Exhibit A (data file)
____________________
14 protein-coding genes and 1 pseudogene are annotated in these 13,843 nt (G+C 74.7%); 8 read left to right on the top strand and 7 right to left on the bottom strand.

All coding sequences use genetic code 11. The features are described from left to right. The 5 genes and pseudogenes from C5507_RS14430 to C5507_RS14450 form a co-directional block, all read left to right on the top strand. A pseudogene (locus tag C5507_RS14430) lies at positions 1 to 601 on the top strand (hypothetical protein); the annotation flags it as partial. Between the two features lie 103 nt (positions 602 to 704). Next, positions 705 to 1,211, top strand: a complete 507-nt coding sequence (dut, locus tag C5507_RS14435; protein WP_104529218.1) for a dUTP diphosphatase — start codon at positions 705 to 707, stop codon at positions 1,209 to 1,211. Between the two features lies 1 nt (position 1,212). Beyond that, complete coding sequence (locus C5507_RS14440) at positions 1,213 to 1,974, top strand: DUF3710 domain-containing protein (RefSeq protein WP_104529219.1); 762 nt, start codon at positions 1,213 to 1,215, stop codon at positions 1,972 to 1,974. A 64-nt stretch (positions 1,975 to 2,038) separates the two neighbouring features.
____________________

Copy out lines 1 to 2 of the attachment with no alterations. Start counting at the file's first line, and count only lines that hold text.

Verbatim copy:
14 protein-coding genes and 1 pseudogene are annotated in these 13,843 nt (G+C 74.7%); 8 read left to right on the top strand and 7 right to left on the bottom strand.

All coding sequences use genetic code 11. The features are described from left to right. The 5 genes and pseudogenes from C5507_RS14430 to C5507_RS14450 form a co-directional block, all read left to right on the top strand. A pseudogene (locus tag C5507_RS14430) lies at positions 1 to 601 on the top strand (hypothetical protein); the annotation flags it as partial. Between the two features lie 103 nt (positions 602 to 704). Next, positions 705 to 1,211, top strand: a complete 507-nt coding sequence (dut, locus tag C5507_RS14435; protein WP_104529218.1) for a dUTP diphosphatase — start codon at positions 705 to 707, stop codon at positions 1,209 to 1,211. Between the two features lies 1 nt (position 1,212). Beyond that, complete coding sequence (locus C5507_RS14440) at positions 1,213 to 1,974, top strand: DUF3710 domain-containing protein (RefSeq protein WP_104529219.1); 762 nt, start codon at positions 1,213 to 1,215, stop codon at positions 1,972 to 1,974. A 64-nt stretch (positions 1,975 to 2,038) separates the two neighbouring features.